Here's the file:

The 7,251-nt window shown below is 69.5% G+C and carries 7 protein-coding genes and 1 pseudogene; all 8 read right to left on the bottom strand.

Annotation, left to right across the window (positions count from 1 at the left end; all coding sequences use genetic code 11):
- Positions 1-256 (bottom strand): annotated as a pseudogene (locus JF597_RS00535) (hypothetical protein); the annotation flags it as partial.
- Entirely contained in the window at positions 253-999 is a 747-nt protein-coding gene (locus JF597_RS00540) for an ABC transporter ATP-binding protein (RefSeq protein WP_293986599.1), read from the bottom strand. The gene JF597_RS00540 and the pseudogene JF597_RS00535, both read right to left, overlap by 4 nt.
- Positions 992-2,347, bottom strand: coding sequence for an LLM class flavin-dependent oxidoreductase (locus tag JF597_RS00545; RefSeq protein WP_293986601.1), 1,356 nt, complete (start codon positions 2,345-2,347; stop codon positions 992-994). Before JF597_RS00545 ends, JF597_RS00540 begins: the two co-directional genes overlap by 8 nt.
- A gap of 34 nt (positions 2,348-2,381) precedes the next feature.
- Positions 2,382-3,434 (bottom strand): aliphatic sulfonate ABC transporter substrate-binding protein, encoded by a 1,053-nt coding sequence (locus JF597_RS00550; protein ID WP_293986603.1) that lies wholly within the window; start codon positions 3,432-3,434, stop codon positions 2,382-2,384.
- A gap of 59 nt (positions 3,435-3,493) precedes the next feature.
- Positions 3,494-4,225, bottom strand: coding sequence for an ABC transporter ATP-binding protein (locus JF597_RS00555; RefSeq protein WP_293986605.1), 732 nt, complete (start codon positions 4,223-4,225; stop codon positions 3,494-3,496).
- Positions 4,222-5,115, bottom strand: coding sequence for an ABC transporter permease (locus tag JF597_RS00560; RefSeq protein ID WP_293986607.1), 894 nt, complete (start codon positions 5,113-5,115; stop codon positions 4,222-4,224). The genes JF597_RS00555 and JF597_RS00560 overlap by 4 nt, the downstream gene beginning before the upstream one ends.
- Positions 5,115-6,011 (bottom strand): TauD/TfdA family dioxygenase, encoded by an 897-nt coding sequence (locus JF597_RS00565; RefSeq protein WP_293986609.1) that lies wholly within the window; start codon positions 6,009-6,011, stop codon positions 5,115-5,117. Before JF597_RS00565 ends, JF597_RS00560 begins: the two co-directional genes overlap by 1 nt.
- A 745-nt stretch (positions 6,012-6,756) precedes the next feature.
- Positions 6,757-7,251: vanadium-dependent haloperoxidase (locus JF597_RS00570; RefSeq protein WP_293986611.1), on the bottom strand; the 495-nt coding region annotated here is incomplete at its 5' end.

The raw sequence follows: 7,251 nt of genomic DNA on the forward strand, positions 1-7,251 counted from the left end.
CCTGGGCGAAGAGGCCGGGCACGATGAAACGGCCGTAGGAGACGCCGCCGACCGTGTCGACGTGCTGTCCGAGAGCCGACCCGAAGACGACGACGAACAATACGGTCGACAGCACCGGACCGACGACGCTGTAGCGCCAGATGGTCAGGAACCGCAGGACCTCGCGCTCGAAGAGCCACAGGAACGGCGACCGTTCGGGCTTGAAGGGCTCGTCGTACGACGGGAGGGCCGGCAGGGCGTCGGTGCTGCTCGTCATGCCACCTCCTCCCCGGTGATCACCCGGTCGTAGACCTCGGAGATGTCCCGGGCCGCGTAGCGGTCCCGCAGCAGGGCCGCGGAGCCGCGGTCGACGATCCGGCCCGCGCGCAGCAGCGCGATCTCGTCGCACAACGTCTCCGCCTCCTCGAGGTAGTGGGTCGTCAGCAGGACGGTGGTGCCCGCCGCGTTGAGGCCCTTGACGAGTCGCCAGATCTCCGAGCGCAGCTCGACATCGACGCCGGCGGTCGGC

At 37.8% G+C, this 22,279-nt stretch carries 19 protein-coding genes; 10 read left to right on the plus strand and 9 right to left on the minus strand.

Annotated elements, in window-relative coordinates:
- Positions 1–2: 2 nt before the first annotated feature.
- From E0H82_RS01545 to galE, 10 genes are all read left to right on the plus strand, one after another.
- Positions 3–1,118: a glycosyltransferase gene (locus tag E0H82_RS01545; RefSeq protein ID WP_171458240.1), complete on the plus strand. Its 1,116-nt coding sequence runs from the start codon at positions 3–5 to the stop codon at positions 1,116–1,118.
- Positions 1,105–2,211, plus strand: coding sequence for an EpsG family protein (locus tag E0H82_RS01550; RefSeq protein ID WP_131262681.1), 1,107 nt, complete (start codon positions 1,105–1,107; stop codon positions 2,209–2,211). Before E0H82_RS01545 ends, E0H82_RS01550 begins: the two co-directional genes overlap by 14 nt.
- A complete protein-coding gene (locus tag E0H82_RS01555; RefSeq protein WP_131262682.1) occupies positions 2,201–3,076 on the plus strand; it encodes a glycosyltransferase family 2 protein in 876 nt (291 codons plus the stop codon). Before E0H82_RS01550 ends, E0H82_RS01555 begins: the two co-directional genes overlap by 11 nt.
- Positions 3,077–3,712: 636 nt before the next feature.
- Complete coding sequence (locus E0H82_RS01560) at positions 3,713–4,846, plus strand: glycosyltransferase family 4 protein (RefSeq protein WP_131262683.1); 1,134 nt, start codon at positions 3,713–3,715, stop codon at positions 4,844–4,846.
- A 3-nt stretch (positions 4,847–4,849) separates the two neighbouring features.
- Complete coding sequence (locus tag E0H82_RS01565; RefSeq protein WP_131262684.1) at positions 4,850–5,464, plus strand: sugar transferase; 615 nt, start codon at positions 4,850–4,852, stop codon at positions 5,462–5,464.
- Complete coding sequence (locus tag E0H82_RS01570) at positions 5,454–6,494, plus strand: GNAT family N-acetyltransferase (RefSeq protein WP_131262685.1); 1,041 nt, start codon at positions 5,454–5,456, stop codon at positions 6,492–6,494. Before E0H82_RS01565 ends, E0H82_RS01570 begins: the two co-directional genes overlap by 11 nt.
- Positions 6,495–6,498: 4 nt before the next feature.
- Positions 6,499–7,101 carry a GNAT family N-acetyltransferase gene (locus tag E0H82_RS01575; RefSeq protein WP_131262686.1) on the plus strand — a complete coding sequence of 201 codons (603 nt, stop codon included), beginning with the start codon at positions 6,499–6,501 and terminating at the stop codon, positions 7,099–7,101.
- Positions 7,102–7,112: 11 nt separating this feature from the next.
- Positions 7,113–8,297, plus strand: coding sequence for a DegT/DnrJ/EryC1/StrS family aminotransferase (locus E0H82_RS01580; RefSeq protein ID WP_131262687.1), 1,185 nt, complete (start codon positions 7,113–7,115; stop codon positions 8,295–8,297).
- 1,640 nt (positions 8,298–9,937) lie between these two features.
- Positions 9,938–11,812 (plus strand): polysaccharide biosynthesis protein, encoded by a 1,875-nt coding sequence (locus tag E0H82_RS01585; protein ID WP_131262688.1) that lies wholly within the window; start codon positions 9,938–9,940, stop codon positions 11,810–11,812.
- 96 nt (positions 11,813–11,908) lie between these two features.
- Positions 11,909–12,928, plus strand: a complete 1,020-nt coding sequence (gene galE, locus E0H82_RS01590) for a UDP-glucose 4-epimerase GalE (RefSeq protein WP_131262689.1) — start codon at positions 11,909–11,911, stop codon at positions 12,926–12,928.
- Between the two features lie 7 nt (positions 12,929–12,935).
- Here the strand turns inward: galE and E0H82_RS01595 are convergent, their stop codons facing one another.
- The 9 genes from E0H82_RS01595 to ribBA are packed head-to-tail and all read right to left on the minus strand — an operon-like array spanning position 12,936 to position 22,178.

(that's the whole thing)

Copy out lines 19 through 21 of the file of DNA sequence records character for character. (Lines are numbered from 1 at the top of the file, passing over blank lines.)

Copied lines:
- From E0H82_RS01545 to galE, 10 genes are all read left to right on the plus strand, one after another.
- Positions 3–1,118: a glycosyltransferase gene (locus tag E0H82_RS01545; RefSeq protein ID WP_171458240.1), complete on the plus strand. Its 1,116-nt coding sequence runs from the start codon at positions 3–5 to the stop codon at positions 1,116–1,118.
- Positions 1,105–2,211, plus strand: coding sequence for an EpsG family protein (locus tag E0H82_RS01550; RefSeq protein ID WP_131262681.1), 1,107 nt, complete (start codon positions 1,105–1,107; stop codon positions 2,209–2,211). Before E0H82_RS01545 ends, E0H82_RS01550 begins: the two co-directional genes overlap by 14 nt.